Saturday, December 12, 2009

advent journal: happy to be here

In my reading earlier in the week, Madeleine L’Engle (on a page I can’t find now) talked about the necessary structure of life giving us freedom. She used poetry in general, and the sonnet in particular, to make her point: the boundaries of the form create the space to move freely. I’ve had my copy of Dylan’s Blood on the Tracks in the CD player this week and he proves her point:

'Twas in another lifetime, one of toil and blood
When blackness was a virtue and the road was full of mud
I came in from the wilderness, a creature void of form.
"Come in," she said,
"I'll give you shelter from the storm."
This morning, Raymo reminded me the structure that fosters creativity runs to the very core of our existence.
Blake was right to see the world in a grain of sand and heaven in a wild flower. The silicon and oxygen in the grain of sand and the carbon in the flower could not have come into being unless the forces that hold the universe together had exactly the values they do. Adjust the strength of the electromagnetic force or the nuclear force but slightly, and you knock out of kilter the resonance in the carbon nucleus that allows three helium nuclei to come together in the cores of stars to form that element. Stop the synthesis of elements at helium, and never in a billion years of burning would a galaxy of stars produce enough silicon or oxygen to make a single grain of sand. No, the coin did not come down on its edge. The situation is more improbable than that. The coin was flipped into the air 10(to the fifteenth power) times, and it came down on its edge but once. If all the grains of sand on all the beaches of the Earth were possible universes – that is, universes consistent with the laws of physics as we know them – and only one of those grains of sand were a universe that allowed for the existence of intelligent life, then that one grain of sand is the universe we inhabit. (93)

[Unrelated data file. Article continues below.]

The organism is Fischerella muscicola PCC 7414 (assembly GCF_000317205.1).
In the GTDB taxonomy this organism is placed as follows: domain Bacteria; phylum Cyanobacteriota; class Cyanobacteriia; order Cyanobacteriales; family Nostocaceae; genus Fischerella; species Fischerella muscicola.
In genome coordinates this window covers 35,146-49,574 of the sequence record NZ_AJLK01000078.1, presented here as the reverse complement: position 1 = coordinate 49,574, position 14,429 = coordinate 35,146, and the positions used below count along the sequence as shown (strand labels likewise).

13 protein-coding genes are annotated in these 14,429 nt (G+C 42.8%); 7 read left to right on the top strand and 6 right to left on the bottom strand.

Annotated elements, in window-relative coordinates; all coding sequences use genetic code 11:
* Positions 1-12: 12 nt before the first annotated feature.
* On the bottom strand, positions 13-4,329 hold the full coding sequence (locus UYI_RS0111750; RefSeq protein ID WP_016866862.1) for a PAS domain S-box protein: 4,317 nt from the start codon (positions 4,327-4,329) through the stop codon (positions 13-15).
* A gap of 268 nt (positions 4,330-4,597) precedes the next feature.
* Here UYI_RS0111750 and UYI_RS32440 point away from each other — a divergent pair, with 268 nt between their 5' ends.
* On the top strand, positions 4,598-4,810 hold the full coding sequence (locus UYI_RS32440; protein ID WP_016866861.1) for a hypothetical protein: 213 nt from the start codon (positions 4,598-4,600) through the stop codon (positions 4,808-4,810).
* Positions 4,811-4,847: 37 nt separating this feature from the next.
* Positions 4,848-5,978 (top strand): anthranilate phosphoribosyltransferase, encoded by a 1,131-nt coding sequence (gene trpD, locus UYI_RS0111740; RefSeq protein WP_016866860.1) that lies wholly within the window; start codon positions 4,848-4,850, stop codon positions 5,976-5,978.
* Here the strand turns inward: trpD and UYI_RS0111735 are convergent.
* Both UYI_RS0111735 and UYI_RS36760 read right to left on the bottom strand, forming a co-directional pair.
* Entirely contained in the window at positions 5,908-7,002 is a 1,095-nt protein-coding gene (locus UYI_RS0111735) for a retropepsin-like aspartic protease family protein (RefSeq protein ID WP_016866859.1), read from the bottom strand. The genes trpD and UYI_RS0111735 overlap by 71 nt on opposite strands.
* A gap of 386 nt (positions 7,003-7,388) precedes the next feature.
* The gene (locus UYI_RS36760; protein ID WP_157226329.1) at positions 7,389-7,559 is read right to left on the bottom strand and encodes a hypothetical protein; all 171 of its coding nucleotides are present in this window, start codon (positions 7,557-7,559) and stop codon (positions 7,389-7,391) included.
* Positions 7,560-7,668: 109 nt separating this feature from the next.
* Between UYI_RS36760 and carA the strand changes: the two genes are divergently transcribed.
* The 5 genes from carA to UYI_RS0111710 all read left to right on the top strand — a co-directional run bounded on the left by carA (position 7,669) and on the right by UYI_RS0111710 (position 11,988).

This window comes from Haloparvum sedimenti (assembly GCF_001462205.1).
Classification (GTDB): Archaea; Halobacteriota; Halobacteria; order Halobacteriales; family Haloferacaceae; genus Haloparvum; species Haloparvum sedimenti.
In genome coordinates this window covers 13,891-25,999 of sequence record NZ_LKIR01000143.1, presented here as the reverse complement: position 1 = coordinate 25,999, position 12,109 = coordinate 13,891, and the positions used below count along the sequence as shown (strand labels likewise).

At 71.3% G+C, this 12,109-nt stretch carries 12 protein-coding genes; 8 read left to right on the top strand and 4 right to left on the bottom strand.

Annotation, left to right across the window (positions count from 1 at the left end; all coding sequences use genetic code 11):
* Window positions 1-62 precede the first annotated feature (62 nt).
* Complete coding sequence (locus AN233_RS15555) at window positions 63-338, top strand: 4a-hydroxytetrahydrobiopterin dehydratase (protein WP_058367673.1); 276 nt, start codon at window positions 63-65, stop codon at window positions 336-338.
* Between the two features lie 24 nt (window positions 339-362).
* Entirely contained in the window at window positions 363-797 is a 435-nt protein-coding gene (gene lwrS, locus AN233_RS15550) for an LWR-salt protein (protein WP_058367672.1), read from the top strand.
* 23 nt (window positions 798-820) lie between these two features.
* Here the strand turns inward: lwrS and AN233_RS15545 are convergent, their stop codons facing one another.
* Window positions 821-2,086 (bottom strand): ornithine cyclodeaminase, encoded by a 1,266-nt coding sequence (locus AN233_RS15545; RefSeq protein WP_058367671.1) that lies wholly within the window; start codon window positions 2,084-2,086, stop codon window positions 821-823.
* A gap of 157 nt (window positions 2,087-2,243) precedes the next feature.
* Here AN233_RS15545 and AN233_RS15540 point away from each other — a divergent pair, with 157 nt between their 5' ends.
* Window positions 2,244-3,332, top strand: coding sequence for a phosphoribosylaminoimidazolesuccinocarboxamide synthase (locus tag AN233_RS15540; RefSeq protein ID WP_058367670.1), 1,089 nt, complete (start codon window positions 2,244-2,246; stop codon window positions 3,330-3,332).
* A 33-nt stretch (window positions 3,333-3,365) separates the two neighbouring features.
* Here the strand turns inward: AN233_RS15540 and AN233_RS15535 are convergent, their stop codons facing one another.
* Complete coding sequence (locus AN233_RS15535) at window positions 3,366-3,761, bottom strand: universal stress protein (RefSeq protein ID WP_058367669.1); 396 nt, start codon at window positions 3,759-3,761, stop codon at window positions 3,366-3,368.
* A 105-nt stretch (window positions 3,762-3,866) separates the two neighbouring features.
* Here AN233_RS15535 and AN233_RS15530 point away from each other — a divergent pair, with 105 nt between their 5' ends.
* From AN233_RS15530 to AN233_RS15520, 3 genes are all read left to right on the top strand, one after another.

And in that universe, on a tiny planet revolving around an average star, I am one small being; one small, grateful being. Had the synthesis stopped at helium (notice the way I write as though I understand), we would not be here. Here, in the middle of the afternoon of the day that begins my fifty-fourth year, I’m aware that the journey that is my life, that has gone from Corpus Christi to Bulawayo to Lusaka to Nairobi to Accra to Houston to Dallas to Boston to Durham, with intermittent stops in Fort Worth along the way, is equally as full of structure and surprise as any planet or poem. The structure of Facebook allows for birthday greetings to come across the years, like light from distant stars, all arriving at the same time, a meteor shower of memories and affection. What a gift.

While I’m here typing at Beyu Caffé, Durham’s newest coffee shop and restaurant, Ginger is presiding at a funeral for one of our church members who passed away a couple of weeks ago. Her family had to come some distance, and so the service was set for today. I know that one way to look at life is to see each passing year, even each day, as a step closer to the end. What often comes with that is an aversion towards, if not a fear of, aging. I am growing older; my intention is also to be growing, period. These are not days to begin winding down, or settling in, but to be looking up and out, buoyed by all the gratitude I can muster. I turn to another poet, Guy Clark:
I got an ol’ blue shirt
And it suits me just fine
I like the way it feels
So I wear it all the time
I got an old guitar
It won’t ever stay in tune
I like the way it sounds
In a dark and empty room

I got an ol’ pair of boots
And they fit just right
I can work all day
And I can dance all night
I got an ol’ used car
And it runs just like a top
I get the feelin’ it ain’t
Ever gonna stop

Stuff that works, stuff that holds up
The kind of stuff you don’t hang on the wall
Stuff that’s real, stuff you feel
The kind of stuff you reach for when you fall

I got a pretty good friend
Who’s seen me at my worst
He can’t tell if I’m a blessing
Or a curse
But he always shows up
When the chips are down
That’s the kind of stuff
I like to be around

Stuff that works, stuff that holds up
The kind of stuff you don’t hang on the wall
Stuff that’s real, stuff you feel
The kind of stuff you reach for when you fall

I got a woman I love
She’s crazy and paints like God
She’s got a playground sense of justice
She won’t take odds
I got a tattoo with her name
Right through my soul
I think everything she touches
Turns to gold

Stuff that works, stuff that holds up
The kind of stuff you don’t hang on the wall
Stuff that’s real, stuff you feel
The kind of stuff you reach for when you fall
Thank you.

Peace,
Milton

1 comment:

pad thai said...

Cheers! Love that poem "Stuff that works" or is it a song? Ali